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For example, why have three different helmet colors on the dice, when the result is always the same.

This alone shows that you haven't even played the game before reviewing it.

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Bill Abner
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I personally really enjoy BL but there are a few things that are a bit puzzling even for a lite-wargame: archers LoS being blocked by friendly units and that a unit can withdraw from combat without fear of being whack-a-moled. I'm also still somewhat dicey on the fact that all armor seems to do is slow you down and not offer any real protection. Heavy Inf and Regular Inf are the same sans for speed and attack dice/rules. Then again, I guess you don't want to make them too powerful, either, so I can see the reasoning behind that one to a certain degree.

However, I strongly disagree about the cards always giving you a clear best option. In my experience, many turns involve several options worth considering, and at times being forced to pick the lesser of two (or more) evils.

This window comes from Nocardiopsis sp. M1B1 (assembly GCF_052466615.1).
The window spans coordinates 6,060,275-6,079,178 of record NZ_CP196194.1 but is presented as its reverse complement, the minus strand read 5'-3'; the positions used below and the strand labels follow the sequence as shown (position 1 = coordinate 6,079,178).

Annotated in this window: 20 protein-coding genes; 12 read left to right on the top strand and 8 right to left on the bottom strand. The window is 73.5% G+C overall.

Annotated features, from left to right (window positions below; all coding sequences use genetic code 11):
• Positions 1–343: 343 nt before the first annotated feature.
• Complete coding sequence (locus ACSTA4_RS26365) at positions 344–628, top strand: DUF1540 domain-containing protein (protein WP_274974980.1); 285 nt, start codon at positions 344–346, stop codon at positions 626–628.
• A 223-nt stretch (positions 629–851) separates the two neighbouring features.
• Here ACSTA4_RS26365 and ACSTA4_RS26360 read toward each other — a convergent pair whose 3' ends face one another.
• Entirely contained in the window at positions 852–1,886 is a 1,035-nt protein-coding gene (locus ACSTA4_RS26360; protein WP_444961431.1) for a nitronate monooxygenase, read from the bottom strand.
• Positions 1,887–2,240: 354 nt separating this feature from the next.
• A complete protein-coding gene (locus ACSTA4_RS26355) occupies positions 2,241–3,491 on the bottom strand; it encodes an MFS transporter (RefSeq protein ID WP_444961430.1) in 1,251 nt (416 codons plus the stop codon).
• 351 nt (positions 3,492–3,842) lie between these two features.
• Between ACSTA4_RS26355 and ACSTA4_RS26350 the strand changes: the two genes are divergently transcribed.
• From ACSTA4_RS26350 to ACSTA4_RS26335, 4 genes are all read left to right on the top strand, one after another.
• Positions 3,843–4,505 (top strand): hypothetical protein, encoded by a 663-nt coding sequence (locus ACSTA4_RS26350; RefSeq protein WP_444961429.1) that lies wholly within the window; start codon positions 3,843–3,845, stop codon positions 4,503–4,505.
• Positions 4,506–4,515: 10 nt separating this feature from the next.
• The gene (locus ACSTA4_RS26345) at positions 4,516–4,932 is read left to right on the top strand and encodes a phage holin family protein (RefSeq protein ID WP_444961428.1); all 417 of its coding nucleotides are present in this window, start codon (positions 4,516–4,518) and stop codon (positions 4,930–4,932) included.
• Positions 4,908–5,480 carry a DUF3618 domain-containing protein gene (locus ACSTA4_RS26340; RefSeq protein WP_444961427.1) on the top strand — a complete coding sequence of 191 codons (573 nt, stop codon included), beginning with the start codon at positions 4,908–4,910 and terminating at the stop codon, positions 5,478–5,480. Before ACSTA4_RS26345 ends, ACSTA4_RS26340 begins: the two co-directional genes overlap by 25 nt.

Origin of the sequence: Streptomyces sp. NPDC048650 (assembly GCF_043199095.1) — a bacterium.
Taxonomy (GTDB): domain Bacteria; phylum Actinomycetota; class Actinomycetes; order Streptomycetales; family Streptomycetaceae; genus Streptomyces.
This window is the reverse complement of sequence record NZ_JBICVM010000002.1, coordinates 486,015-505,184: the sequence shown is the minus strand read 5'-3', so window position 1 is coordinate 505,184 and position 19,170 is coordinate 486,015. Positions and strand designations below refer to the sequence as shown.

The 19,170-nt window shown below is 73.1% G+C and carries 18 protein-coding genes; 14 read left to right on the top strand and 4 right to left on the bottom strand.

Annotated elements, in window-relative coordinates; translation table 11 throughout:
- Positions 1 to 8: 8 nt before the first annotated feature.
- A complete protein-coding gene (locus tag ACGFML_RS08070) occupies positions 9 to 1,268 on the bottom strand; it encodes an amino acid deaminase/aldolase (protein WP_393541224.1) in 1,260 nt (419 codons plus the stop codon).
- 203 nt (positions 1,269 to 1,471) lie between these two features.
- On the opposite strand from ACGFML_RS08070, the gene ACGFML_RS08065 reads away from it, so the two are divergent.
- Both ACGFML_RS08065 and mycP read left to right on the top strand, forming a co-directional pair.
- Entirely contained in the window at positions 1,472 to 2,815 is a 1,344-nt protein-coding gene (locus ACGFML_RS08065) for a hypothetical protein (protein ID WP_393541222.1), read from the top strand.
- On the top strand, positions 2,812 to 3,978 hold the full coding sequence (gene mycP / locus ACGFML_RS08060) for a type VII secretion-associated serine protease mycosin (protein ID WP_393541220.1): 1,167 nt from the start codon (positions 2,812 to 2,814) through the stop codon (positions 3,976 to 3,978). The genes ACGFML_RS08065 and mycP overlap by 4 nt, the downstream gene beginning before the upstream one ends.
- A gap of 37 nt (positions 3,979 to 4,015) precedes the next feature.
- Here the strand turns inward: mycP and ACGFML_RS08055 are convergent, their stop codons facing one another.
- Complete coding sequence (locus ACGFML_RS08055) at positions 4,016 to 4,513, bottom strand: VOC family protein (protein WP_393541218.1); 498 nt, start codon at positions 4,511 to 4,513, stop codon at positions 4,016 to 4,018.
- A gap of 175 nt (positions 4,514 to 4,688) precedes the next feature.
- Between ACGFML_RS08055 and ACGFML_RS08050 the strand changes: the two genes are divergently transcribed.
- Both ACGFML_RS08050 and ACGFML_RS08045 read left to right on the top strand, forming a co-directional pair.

Quote:
The "Cavalry Charge" for one is far too overpowered while other cards are rarely ever played.

I don't follow you here. What cards are never played? How many 'mounted charges' came with your game? I have three in my deck and in most games we may see one...maybe two per battle. I don't follow your battle dice complaint, either. Always the same, how? I also disagree about the game not being tactical, but to each their own.

Did you use Lore at all, btw? I notice you didn't comment on that at all which is a huge part of the design.